APS Provides Electricity to Navajo Nation
November 2020
Arizona Public Service (APS) is continuing its work with the Navajo Tribal Utility Authority (NTUA) to help electrify rural homes within the Navajo communities of Tuba City and Cameron in northern Arizona. 

The new collaboration is intended to electrify homes before the end of 2020 as part of Navajo Nation CARES Act funding, supported by APS’s line extension program—which will cover up to $10,000 toward the cost of each home connection. 

“Providing electrical service to these rural customers requires extensive collaboration, and we are committed to continuing this meaningful effort with our partners at NTUA,” said APS Chairman and CEO Jeff Guldner. “CARES Act resources, combined with our line extension program, will connect these families to the many comforts and conveniences of reliable energy.” 

The project began when hundreds of families submitted applications requesting solar units from NTUA’s Off-Grid Residential Solar program. While many of those families did not have electricity and lived outside of NTUA’s service area, some lived in the western portion of the Navajo Nation that APS serves.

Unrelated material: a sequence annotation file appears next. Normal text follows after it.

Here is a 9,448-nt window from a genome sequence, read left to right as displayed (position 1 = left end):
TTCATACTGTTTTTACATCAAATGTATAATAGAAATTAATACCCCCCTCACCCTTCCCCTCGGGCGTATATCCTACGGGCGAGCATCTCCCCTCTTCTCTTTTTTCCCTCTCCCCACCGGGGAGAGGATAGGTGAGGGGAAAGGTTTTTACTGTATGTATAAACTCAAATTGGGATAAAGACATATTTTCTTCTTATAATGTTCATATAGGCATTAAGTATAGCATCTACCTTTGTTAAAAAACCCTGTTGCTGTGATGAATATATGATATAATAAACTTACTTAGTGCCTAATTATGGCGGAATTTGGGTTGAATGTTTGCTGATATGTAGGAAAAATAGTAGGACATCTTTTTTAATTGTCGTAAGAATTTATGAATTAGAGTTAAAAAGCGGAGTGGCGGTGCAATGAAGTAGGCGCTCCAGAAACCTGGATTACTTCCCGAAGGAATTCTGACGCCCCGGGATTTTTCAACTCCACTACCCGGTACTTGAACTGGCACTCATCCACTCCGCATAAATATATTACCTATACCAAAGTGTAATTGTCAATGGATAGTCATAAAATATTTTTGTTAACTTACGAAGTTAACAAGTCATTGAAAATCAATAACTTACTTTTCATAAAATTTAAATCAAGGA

Following approval of CARES Act funding, the Navajo Nation reached out to APS to help stretch those funds further in support of families who may otherwise not be able to afford the line extensions necessary to electrify their homes. Working on the CARES Act funding timeline, APS leapt at the opportunity to help these families and went straight to work. 

“This partnership with APS extends the impact of the CARES Act funding and ensures more families throughout the Navajo Nation have access to reliable lighting, refrigeration, heating, and eventually other services such as running water and cellular/internet connections,” said NTUA General Manager Walter Haase. 

This isn’t the first time the electric company has collaborated to help the Navajo Nation. Last year, APS participated in NTUA’s Light Up Navajo initiative​, in which volunteer crews from 26 electric companies from across the country worked to connect more than 230 homes to electricity. 

“I commend NTUA and APS for working together to further these efforts to help more communities. Through these types of united efforts, we will get through this pandemic together,” said Navajo Nation President Jonathon Nez.